Drinking water and vertigo

Maybe it’s a placebo but I’ve noticed recently that being really hydrated seems to have a positive effect on vertigo attacks.

Lately when the vertigo starts to increase rapidly I’ve been quickly drinking a litre of water, then I pour another litre and sip it down over the next hour.

Although it’s a pain to chug water when I’m not actually thirsty I feel this definitely helps reduce the intensity of both the vertigo and dissociation.

It’s not a huge effect, only about 10-20%, but it’s enough that I can feel the difference.

Has anyone else noticed this?

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Hi Nathan,

I’m glad you’ve found something to help the vertigo! Do be careful though as drinking more than 2 litres of water can actually be dangerous. Check it out on the internet.

2 litres is the required amount for a 24 hour period so exceeding this can lead to water intoxication (hyponatremia)

Might just be something to keep an eye on :+1:

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Yes, actually everything is poisonous it’s just a case of how much you need. With so-called ‘poisons’ you need very little but that does not mean that nothing else is harmful, it just depends on the quantity.

However, keeping properly hydrated absolutely is recommended with MAV. Just don’t go overboard! :).

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@MNEK18 and @turnitaround both beat me to it. I’d actually read about a young woman, keen exerciser/gym attender, actually died as a result. Apart from such a sudden adverse result too much liquid depletes the body of sodium and trace elements which presumably could affect general health on over the long term. It’s certainly possible to have too much of a good thing.

Thanks for the responses. Is there much info out there about safe levels of water consumption?

After I go on a longer run or boxing session, and have been sweating for a while, it’s very common for me to chug 1-2 litres of water. It feels quite natural and refreshing, but that’s when I’m actually feeling thirsty and my body is crying out for water.

In a situation where I’m just sitting around and start to feel dizzy, it’s a forced feeling to consume 1+ litres of water and actually a little unpleasant. But it definitely has a small effect on dizziness (for me).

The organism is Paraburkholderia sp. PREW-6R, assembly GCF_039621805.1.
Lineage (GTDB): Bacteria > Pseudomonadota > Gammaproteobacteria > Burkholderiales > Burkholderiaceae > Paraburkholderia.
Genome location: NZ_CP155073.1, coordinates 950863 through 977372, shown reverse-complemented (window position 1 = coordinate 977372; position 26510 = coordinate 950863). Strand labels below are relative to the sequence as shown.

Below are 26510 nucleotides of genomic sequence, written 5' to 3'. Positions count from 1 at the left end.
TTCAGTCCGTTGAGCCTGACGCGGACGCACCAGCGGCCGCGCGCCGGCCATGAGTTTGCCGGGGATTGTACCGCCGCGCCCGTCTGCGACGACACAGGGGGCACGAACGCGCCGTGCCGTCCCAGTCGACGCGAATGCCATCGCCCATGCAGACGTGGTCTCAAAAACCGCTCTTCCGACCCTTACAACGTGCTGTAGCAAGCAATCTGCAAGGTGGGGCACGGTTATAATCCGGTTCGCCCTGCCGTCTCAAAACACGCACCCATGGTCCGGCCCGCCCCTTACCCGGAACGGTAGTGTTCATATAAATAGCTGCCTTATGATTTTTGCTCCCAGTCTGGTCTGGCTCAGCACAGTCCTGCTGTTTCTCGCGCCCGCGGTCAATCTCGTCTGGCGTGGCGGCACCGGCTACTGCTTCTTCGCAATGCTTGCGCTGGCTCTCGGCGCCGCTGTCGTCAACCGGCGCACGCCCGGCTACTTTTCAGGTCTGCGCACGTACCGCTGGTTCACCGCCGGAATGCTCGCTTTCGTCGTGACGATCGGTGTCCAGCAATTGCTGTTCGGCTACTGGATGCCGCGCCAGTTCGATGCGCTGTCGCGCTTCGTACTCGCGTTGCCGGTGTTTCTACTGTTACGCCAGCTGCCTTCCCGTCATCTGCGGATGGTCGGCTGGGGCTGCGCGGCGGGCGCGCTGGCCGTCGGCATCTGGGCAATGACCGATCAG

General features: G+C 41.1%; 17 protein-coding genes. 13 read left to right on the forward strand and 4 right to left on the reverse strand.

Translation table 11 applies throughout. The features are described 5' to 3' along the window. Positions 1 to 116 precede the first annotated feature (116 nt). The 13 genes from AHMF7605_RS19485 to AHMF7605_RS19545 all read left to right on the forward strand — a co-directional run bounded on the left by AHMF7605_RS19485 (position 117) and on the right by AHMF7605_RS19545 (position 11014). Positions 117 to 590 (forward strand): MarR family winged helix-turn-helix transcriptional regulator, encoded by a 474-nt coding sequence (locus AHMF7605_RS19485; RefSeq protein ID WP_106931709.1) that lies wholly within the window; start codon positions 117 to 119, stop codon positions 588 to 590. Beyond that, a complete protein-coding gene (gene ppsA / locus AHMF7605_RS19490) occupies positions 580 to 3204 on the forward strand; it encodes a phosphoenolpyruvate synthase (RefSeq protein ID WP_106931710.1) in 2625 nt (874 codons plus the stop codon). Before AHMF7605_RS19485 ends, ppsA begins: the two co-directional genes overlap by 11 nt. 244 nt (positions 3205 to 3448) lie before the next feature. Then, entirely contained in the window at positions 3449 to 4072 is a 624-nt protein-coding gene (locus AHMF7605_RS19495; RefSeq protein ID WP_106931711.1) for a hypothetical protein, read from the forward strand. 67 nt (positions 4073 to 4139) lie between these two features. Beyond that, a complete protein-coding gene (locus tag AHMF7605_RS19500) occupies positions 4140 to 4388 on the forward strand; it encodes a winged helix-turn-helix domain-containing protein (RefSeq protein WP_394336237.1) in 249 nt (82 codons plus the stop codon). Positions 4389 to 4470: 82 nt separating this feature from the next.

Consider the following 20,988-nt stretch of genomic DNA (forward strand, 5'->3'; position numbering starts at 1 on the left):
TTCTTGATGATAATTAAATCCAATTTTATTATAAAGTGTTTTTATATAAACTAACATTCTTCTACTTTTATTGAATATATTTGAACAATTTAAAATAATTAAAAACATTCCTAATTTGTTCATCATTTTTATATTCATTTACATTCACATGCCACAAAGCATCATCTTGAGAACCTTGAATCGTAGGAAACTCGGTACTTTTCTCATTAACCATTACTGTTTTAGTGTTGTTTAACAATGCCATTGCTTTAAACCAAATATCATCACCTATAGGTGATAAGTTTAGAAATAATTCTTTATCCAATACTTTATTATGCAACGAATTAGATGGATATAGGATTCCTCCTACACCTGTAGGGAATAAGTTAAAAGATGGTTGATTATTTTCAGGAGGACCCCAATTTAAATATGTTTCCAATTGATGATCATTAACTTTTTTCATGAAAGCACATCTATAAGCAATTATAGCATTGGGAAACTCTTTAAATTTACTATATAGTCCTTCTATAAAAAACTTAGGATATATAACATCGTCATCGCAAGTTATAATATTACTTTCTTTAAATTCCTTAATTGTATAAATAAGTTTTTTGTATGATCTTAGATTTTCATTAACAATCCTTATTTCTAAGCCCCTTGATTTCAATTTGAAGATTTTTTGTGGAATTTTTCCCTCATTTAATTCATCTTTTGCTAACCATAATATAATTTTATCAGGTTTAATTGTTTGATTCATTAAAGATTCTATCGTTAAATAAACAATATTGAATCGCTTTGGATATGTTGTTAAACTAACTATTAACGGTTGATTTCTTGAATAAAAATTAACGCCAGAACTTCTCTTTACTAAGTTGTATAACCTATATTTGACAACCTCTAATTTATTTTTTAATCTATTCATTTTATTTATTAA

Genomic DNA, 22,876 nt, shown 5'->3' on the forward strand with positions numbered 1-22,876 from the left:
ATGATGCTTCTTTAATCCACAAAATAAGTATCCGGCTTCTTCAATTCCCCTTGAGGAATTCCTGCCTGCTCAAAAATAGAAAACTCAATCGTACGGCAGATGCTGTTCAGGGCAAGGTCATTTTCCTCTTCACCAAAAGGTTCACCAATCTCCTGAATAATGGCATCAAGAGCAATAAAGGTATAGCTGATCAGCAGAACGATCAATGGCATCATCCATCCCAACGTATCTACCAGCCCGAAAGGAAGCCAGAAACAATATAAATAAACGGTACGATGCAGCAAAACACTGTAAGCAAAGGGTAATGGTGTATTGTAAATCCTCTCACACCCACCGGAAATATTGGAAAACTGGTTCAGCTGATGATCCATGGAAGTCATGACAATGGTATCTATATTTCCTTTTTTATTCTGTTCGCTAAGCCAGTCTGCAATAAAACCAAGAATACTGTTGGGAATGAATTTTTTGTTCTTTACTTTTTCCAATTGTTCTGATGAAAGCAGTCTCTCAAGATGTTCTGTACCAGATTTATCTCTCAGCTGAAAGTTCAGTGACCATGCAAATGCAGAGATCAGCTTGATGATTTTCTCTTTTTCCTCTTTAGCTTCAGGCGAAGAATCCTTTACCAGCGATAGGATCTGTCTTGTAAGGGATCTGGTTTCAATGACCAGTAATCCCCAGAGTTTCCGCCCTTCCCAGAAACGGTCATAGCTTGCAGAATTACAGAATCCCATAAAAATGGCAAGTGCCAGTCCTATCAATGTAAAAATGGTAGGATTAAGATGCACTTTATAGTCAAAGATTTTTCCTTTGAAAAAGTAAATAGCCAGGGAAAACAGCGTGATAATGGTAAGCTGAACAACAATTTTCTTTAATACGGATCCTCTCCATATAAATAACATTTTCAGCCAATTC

You need an expert here. A sports physio might know. Maybe. I am certainly not the person to ask really but I have always had the impression it’s good to keep sipping very small amounts throughout the day. It’s the sudden downing of large quantities that should be avoided.

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I drink water constantly in small sips - always have done. Years ago it used to be tea, until I realized how much caffeine is in tea - and too much caffeine is not good for me on several levels. I have also found that during very hot and humid weather (I’m in South Africa), a glass of OTC ‘re-hydrate’ powder seems to help me, as it (is supposed to) replace essential salts lost in sweating or too much water. I remember that many years ago when my Mom was on diuretics for her heart, she took something called slow-k (?) for the same reason. The re-hydrate seems to help me!..not a cure nor 100% - but any improvement welcome.

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Here’s an interesting article on the potential pitfall of monitoring hydration by examining your urine output:

I’m not vouching for it but it’s an interesting read.

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I also find that symptoms decrease when I stay hydrated and worsen when I’m dehydrated. I don’t think it’s a placebo.

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When I feel an attack coming i take Valium and drink lots of water and the water part seems as critical as the Valium. So I agree this can help. Usually 2 bottles of water is the most I will drink and I guess this is almost a litre so not so different. Perhaps this is an indication I was somewhat dehydrated and maybe that is part of what is causing the attack. Knowing this I try to stay hydrated and carry a water bottle always with me (and some Valium I carry in a contact lense case). Haven’t had a major attack in years by doing this.

Read somewhere the other day. Water is the best antihistamine that exists.

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Drinking too much water can cause side effects that range from mildly irritating to life-threatening and overhydration. Be careful with your water consumption, if you need further advice you can consult your doctor.

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